Low-to-moderate drinking and socialization is beneficial for cardiovascular heath, according to a new study.
A Japanese examination of the effects of social support on the relationship between drinking and cardiovascular disease has found that the health benefits of light-to-moderate drinking are more pronounced in men with greater social support.
Hiroyasu Iso, a professor of public health at Osaka University and corresponding author for the study, and his colleagues examined 19,356 men 40 to 69 years of age who were enrolled in the Japan Public Health Center-based Prospective Study.
Their alcohol consumption was classified into seven categories: ever, past, occasional, 1-149, 150-299, 300-449, or 450 grams/week. Measures used were alcohol consumption, risk of cardiovascular disease, and social support.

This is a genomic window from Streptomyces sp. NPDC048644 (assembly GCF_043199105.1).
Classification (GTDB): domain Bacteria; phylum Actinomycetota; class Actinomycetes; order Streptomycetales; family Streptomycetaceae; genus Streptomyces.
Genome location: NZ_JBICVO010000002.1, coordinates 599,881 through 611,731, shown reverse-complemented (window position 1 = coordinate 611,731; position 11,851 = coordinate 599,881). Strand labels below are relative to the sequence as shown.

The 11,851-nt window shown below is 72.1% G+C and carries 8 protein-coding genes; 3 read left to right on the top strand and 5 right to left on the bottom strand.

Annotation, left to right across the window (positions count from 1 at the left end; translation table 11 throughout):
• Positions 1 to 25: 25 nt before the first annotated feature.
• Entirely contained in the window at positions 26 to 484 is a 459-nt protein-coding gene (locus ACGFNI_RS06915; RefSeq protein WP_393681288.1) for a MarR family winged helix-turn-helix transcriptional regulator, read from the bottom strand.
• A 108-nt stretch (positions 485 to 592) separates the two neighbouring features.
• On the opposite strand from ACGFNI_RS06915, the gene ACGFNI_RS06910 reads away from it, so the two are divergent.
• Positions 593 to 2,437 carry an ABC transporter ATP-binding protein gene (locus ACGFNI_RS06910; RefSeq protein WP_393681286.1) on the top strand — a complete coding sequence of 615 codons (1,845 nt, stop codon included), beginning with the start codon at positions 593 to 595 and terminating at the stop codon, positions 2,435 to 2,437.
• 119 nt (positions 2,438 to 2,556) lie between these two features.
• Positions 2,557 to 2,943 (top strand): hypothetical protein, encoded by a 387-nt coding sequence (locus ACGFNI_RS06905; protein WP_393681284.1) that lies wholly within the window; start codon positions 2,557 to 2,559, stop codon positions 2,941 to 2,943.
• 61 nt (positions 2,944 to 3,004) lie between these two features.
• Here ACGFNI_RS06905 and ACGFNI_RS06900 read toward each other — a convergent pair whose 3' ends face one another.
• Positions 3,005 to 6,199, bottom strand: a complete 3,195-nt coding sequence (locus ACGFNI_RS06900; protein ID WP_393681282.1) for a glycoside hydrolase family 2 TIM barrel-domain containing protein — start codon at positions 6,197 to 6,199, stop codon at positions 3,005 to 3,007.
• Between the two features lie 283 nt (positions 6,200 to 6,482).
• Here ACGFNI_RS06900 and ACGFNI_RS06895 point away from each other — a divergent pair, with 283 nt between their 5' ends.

"We found the reduced risks of total stroke, ischemic stroke, and total cardiovascular disease associated with light-to-moderate drinking were more pronounced in men with high social support, probably due to avoidance of unhealthy behaviours and enhancement of stress buffering," said Iso.
"In our study, compared with light-to-moderate drinkers with high social support, those with low social support had more unhealthy lifestyles such as physical inactivity, no job and fewer opportunities for medical checkups," Iso added.
Results will be published in the June issue of Alcoholism: Clinical and Experimental Research and are currently available at Early View.